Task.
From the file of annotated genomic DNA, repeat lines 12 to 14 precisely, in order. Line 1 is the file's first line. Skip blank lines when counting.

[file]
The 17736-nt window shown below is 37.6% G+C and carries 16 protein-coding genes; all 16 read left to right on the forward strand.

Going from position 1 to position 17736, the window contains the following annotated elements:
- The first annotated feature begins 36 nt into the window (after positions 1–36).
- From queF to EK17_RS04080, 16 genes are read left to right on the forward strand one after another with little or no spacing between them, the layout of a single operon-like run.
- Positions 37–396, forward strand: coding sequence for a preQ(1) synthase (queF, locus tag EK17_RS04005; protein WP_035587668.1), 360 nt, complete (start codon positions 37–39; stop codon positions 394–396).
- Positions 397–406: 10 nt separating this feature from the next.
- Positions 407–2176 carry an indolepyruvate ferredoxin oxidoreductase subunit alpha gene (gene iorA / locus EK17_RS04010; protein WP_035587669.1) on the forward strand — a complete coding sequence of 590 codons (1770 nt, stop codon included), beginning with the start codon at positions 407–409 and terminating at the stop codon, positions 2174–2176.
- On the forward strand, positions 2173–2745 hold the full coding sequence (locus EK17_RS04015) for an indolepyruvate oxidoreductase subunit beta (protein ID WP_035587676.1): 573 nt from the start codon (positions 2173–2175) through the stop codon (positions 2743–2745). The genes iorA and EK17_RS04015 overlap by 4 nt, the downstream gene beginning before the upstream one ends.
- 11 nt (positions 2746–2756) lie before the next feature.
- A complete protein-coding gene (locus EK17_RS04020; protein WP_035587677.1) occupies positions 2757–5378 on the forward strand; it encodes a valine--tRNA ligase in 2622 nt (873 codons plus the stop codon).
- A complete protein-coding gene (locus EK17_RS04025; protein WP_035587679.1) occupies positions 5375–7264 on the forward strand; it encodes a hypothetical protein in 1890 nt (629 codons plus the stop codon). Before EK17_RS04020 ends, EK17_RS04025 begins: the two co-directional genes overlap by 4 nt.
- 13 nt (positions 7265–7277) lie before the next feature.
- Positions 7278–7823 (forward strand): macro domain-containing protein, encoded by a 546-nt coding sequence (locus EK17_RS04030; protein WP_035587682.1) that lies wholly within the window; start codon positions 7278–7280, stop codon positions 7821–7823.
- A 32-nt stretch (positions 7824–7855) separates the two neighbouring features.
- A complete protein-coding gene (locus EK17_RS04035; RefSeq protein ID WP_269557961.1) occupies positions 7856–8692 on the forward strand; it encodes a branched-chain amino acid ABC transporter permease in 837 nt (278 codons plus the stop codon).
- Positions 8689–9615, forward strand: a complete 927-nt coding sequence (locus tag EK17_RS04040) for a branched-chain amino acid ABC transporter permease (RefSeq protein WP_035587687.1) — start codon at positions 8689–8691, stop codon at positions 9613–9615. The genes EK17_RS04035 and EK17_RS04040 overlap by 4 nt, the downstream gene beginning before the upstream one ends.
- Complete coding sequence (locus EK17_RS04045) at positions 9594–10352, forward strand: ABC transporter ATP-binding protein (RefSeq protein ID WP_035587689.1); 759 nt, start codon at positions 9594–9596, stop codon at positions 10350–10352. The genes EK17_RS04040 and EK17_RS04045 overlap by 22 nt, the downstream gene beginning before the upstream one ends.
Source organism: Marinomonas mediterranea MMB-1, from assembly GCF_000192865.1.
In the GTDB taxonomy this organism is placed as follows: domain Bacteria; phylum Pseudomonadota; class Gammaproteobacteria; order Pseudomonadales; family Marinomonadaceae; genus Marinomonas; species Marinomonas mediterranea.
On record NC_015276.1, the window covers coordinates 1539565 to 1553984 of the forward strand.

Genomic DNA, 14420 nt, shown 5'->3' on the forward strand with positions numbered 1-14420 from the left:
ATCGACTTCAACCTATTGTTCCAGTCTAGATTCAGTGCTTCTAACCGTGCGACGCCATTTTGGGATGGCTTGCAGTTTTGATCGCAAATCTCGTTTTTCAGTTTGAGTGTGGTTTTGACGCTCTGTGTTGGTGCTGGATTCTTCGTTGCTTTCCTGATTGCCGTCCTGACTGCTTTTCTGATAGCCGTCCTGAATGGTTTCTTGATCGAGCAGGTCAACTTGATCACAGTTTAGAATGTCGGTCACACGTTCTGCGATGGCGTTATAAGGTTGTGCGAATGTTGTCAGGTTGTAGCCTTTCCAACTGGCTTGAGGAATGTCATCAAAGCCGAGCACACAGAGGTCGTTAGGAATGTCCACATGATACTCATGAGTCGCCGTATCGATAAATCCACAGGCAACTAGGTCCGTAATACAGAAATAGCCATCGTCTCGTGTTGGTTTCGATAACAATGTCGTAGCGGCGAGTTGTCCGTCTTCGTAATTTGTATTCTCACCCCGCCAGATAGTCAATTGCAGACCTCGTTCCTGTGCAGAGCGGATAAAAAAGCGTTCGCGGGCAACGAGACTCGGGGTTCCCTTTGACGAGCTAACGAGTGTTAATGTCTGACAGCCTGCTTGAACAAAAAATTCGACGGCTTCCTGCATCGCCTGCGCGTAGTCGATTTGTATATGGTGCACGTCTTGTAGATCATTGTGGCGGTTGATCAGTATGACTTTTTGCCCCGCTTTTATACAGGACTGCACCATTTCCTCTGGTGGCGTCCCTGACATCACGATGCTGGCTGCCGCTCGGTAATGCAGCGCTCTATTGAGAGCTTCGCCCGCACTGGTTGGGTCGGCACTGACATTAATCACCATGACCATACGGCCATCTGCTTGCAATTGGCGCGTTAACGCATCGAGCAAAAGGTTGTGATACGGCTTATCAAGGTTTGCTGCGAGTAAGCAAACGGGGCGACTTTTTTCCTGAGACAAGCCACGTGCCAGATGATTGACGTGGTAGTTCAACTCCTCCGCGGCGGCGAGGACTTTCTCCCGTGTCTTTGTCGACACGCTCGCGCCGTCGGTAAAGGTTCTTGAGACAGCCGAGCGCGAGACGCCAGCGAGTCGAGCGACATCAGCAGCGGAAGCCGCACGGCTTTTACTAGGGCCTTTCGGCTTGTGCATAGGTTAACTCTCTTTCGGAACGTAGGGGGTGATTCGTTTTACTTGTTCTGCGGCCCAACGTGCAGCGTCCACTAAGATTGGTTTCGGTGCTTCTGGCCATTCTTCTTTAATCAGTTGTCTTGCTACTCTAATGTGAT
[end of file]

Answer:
- 13 nt (positions 7265–7277) lie before the next feature.
- Positions 7278–7823 (forward strand): macro domain-containing protein, encoded by a 546-nt coding sequence (locus EK17_RS04030; protein WP_035587682.1) that lies wholly within the window; start codon positions 7278–7280, stop codon positions 7821–7823.
- A 32-nt stretch (positions 7824–7855) separates the two neighbouring features.